• On the 22nd of July 2010 Cambridge MP Julian Huppert voted against requiring consultation to establish if existing schools in an area require capital investment and only providing that investment to an additional (new) academy school if the existing schools did not need it. (Further details via PublicWhip)
  • On the 15th of June 2010 Cambridge MP Julian Huppert voted in favour of setting a time limit ensuring that a range of motions relating to the workings of the House of Commons (the membership of committees and when the House sits) were disposed of that day. (Further details via PublicWhip)
  • On the 15th of July 2010 Cambridge MP Julian Huppert voted against requiring the publication of a report on the implications of raising the age of compulsory annuitisation of pensions from 75 to 77 before the provision to make that change would be able to come into force. (Further details via PublicWhip)
  • On the 15th of June 2010 Cambridge MP Julian Huppert voted for an amendment which would have meant MPs elected to the Backbench Business Committee would, unless replaced, remain members of that committee for the remainder of the Parliament (until the next general election) rather than just until the end of the Session. Julian Huppert was on the losing side of this vote. (Further details via PublicWhip)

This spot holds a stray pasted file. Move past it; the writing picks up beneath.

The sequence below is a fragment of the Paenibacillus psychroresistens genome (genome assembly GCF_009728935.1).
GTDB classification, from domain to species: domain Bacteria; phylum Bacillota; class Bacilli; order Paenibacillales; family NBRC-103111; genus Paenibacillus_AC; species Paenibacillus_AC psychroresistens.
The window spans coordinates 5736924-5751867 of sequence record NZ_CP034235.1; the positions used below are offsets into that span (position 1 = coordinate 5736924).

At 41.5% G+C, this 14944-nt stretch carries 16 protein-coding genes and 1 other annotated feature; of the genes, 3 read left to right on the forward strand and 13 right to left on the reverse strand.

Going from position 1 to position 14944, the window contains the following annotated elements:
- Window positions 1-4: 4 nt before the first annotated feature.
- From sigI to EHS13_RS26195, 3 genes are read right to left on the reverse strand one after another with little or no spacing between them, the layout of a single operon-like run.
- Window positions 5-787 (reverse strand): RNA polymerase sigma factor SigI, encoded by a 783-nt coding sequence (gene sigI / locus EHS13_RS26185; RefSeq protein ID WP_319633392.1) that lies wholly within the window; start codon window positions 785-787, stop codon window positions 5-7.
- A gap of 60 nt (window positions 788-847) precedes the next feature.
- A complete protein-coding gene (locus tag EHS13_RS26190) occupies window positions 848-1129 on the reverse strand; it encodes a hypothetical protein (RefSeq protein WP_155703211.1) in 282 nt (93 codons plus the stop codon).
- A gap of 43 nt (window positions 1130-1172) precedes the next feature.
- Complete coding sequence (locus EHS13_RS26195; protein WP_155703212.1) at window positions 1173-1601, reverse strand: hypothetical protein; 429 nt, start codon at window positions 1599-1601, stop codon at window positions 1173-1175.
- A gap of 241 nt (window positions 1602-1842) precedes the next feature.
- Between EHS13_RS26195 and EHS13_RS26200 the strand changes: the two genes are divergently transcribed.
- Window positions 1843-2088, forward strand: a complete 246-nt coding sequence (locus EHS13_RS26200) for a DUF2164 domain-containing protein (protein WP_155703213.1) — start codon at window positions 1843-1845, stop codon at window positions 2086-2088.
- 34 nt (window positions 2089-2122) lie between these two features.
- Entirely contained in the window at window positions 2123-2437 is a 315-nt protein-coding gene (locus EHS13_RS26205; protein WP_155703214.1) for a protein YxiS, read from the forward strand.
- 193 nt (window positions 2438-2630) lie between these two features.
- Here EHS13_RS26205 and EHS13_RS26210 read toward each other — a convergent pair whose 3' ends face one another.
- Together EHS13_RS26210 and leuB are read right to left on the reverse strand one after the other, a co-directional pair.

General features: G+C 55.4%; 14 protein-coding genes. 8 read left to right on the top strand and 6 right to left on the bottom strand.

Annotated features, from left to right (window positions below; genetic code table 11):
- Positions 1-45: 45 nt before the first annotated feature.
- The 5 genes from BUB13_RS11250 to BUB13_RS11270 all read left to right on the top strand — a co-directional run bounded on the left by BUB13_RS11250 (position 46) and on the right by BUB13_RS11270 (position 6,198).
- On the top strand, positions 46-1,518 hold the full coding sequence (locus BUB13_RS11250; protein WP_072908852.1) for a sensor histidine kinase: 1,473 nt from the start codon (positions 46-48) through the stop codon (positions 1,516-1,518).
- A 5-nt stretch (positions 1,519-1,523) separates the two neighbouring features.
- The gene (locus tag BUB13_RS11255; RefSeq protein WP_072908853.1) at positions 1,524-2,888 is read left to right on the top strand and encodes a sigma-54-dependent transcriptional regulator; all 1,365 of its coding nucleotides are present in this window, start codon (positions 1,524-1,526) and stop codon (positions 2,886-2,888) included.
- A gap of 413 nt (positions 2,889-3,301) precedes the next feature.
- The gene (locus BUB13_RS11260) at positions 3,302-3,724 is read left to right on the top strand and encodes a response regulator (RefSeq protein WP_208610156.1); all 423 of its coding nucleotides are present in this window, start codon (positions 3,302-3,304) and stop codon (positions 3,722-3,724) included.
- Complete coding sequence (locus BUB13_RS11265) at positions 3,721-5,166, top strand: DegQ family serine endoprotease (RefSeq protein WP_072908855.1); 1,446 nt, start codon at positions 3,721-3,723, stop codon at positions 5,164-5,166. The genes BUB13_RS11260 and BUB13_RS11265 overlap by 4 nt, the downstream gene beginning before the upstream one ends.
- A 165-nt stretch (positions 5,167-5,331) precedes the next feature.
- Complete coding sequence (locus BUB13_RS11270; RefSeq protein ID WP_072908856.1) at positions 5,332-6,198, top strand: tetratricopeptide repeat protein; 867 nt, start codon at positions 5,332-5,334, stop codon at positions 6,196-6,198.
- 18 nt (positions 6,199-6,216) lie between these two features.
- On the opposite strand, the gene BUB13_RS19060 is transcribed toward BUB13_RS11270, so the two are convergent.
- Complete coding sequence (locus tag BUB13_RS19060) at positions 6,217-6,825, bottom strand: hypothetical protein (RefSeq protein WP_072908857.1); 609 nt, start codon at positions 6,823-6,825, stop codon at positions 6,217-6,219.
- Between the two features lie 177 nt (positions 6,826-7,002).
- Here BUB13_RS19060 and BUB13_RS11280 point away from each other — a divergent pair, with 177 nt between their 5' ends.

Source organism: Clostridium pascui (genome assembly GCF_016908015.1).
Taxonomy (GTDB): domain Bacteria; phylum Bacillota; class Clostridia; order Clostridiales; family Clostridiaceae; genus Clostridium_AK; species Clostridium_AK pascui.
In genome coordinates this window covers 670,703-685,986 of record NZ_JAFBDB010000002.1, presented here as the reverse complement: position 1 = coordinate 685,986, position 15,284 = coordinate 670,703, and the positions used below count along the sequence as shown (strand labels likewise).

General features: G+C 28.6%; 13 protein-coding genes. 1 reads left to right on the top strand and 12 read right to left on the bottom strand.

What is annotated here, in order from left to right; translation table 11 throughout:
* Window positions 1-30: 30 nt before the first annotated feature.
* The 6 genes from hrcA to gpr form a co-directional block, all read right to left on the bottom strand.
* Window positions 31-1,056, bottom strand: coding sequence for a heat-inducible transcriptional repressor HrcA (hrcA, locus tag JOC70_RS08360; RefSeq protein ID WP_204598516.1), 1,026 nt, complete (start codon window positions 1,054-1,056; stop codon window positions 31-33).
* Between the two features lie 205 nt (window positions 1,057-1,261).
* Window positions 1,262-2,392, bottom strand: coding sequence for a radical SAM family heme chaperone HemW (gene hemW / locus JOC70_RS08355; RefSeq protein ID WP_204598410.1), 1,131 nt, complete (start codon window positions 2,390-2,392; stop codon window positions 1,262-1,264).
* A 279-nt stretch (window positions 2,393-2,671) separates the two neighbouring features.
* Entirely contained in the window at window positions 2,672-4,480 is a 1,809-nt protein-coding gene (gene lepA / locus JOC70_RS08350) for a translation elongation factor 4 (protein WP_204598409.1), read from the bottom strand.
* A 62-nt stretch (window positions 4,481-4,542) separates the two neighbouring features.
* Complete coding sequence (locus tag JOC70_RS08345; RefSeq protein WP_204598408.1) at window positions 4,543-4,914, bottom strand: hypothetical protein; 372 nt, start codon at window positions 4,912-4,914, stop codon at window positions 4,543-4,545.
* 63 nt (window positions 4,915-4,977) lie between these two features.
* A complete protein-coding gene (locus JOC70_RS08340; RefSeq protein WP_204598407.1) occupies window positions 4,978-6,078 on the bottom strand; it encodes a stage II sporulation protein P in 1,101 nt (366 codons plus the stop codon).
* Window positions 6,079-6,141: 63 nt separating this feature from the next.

• On the 15th of June 2010 Cambridge MP Julian Huppert voted against making the Backbench Business Committee larger than the Government had proposed. (Further details via PublicWhip)
  • On the 6th of September 2010 Cambridge MP Julian Huppert voted to authorise spending the money required to enact the Parliamentary Voting System and Constituencies Bill and pay the costs of the referendum on the alternative vote and the costs of the process of redrawing constituencies should the bill become law. (Further details via PublicWhip)
  • On the 14th of July 2010 Cambridge MP Julian Huppert voted not to keep the maximum period of detention of terrorist suspects at 28 days. Julian Huppert was on the losing side of this vote. (Further details via PublicWhip)
  • On the 20th of July 2010 Cambridge MP Julian Huppert was absent when the majority of MPs approved a procedural motion allowing debate “until any hour” on the use of the Commons Chamber by the UK Youth Parliament (Further details via PublicWhip)